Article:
Grid-based mapping: A method for rapidly determining the spatial distributions of small features over very large areas

Thèmes de recherche:
  • Jason D. Ramsdale
  • Matthew R. Balme
  • Susan Conway
  • Colman Gallagher
  • Stephan A. van Gasselt
  • Ernst Hauber
  • Csilla Orgel
  • Antoine Séjourné
  • James A. Skinner
  • Francois Costard
  • Andreas Johnsson
  • Anna Losiak
  • Dennis Reiss
  • Zuzanna M. Swirad
  • Akos Kereszturi
  • Isaac B. Smith
  • Thomas Platz
Planetary and Space Science
The increased volume, spatial resolution, and areal coverage of high-resolution images of Mars over the past 15 years have led to an increased quantity and variety of small-scale landform identifications. Though many such landforms are too small to represent individually on regional-scale maps, determining their presence or absence across large areas helps form the observational basis for developing hypotheses on the geological nature and environmental history of a study area. The combination of improved spatial resolution and near-continuous coverage significantly increases the time required to analyse the data. This becomes problematic when attempting regional or global-scale studies of metre and decametre-scale landforms. Here, we describe an approach for mapping small features (from decimetre to kilometre scale) across large areas, formulated for a project to study the northern plains of Mars, and provide context on how this method was developed and how it can be implemented.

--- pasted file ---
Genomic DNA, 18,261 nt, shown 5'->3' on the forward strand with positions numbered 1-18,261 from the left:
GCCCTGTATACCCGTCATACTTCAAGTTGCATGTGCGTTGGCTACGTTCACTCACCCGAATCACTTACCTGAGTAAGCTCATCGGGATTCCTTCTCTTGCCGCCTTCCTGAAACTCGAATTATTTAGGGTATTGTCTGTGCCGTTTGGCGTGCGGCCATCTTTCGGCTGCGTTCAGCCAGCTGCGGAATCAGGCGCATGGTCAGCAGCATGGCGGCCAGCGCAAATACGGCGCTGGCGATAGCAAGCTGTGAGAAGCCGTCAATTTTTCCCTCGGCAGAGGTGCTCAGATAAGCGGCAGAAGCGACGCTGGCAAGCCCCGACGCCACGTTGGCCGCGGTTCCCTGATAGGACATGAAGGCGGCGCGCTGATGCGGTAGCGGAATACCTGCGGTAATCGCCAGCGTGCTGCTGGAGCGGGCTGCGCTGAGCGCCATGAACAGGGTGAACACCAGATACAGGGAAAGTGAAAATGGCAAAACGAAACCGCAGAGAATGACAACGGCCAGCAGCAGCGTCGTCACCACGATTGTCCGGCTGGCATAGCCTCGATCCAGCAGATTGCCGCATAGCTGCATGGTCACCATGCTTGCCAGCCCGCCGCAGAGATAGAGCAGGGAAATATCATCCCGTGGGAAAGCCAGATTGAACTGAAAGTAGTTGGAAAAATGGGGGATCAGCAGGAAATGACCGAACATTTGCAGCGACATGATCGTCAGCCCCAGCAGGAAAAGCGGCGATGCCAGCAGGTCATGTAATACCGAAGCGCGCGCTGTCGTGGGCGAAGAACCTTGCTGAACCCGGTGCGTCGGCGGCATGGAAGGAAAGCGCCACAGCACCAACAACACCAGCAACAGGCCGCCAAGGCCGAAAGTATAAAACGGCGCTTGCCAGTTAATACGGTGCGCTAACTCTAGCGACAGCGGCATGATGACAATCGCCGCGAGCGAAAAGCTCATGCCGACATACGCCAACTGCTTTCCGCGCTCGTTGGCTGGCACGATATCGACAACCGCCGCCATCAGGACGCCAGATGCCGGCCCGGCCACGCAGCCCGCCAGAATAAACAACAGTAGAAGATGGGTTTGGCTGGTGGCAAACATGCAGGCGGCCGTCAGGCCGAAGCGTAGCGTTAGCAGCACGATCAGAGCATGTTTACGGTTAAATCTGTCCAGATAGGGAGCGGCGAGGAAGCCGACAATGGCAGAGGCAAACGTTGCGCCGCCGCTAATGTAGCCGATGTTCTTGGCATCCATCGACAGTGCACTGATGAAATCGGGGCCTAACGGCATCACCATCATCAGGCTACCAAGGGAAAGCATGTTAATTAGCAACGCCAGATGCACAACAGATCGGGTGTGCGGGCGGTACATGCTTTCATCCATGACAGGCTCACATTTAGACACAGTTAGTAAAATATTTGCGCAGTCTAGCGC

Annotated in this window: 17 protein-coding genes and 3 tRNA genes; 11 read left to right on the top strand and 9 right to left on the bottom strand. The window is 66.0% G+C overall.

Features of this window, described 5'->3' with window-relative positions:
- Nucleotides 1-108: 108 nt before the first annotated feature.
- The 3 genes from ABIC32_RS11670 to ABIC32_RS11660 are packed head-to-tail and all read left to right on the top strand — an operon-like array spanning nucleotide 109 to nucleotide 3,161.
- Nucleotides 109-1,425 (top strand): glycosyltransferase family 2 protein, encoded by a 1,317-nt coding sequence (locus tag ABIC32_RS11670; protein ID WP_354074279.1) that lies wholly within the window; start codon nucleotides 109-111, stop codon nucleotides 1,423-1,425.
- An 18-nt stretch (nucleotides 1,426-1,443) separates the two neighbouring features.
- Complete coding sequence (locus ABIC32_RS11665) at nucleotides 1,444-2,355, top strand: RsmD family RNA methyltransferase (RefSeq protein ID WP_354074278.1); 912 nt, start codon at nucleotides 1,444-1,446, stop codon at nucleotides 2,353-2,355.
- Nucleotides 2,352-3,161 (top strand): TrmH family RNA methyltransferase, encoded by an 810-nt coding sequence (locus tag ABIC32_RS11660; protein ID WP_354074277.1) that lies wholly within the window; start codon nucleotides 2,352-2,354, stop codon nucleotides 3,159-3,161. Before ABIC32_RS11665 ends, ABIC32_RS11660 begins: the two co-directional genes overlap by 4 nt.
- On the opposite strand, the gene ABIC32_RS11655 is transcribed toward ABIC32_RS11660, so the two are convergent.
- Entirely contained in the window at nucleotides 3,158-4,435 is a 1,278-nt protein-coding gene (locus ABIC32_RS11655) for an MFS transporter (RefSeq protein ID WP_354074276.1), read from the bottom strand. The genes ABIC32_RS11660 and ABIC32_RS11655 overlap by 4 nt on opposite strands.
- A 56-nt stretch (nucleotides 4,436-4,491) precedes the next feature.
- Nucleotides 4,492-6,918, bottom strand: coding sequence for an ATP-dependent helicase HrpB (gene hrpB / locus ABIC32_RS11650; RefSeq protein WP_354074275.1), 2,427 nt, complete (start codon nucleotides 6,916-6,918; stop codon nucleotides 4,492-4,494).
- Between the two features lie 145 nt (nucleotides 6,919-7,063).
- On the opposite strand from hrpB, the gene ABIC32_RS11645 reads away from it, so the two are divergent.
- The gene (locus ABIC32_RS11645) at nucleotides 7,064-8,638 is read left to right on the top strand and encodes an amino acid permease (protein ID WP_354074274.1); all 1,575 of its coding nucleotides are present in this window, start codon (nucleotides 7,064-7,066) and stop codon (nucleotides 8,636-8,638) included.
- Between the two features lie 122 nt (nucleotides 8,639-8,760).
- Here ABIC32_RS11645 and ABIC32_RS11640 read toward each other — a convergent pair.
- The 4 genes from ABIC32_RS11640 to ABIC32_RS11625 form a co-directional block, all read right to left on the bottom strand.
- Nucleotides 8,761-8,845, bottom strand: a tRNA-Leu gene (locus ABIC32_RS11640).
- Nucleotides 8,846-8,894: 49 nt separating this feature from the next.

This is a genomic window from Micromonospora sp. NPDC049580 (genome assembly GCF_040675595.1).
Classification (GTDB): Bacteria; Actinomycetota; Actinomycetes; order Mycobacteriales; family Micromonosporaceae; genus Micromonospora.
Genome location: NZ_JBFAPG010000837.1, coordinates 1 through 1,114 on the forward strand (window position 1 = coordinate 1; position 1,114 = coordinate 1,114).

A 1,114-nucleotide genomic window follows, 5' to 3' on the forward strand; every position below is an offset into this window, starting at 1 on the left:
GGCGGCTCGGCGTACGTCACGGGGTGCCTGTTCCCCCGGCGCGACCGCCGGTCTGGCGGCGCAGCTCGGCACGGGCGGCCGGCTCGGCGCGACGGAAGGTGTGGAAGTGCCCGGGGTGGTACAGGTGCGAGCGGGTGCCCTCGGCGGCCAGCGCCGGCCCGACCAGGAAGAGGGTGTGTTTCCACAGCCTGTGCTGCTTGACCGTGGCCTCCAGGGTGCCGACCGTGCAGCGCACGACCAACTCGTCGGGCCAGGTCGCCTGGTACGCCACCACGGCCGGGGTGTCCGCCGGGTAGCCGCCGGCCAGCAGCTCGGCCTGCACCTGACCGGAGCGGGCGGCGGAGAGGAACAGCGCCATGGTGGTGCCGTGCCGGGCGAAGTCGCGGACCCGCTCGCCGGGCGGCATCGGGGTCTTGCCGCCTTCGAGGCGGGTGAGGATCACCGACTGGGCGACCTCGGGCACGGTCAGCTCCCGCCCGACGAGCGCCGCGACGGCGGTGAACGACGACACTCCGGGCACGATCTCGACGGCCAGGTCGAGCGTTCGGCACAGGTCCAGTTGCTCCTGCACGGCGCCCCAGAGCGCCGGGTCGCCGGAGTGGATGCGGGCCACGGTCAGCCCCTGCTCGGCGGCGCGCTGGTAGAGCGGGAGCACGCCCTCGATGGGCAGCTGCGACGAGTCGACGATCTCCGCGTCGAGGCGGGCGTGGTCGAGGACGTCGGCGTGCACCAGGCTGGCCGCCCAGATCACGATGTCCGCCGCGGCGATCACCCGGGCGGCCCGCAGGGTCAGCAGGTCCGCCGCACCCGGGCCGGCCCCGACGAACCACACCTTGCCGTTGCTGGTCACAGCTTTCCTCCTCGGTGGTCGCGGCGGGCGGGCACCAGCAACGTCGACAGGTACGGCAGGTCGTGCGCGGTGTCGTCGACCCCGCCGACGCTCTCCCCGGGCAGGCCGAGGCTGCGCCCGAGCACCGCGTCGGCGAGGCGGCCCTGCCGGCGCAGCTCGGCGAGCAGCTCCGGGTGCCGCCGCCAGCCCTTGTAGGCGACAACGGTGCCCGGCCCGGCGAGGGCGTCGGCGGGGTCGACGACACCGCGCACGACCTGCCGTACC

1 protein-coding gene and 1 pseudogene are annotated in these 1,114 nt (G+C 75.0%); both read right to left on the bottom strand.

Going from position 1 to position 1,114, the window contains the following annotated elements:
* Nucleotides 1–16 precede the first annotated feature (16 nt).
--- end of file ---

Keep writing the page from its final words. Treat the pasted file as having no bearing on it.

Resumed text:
Rather than “mapping” with points and polygons, grid-based mapping uses a “tick box” approach to efficiently record the locations of specific landforms (we use an example suite of glacial landforms; including viscous flow features, the latitude dependant mantle and polygonised ground). A grid of squares (e.g. 20 km by 20 km) is created over the mapping area. Then the basemap data are systematically examined, grid-square by grid-square at full resolution, in order to identify the landforms while recording the presence or absence of selected landforms in each grid-square to determine spatial distributions. The result is a series of grids recording the distribution of all the mapped landforms across the study area. In some ways, these are equivalent to raster images, as they show a continuous distribution-field of the various landforms across a defined (rectangular, in most cases) area. When overlain on context maps, these form a coarse, digital landform map.

We find that grid-based mapping provides an efficient solution to the problems of mapping small landforms over large areas, by providing a consistent and standardised approach to spatial data collection. The simplicity of the grid-based mapping approach makes it extremely scalable and workable for group efforts, requiring minimal user experience and producing consistent and repeatable results. The discrete nature of the datasets, simplicity of approach, and divisibility of tasks, open up the possibility for citizen science in which crowdsourcing large grid-based mapping areas could be applied.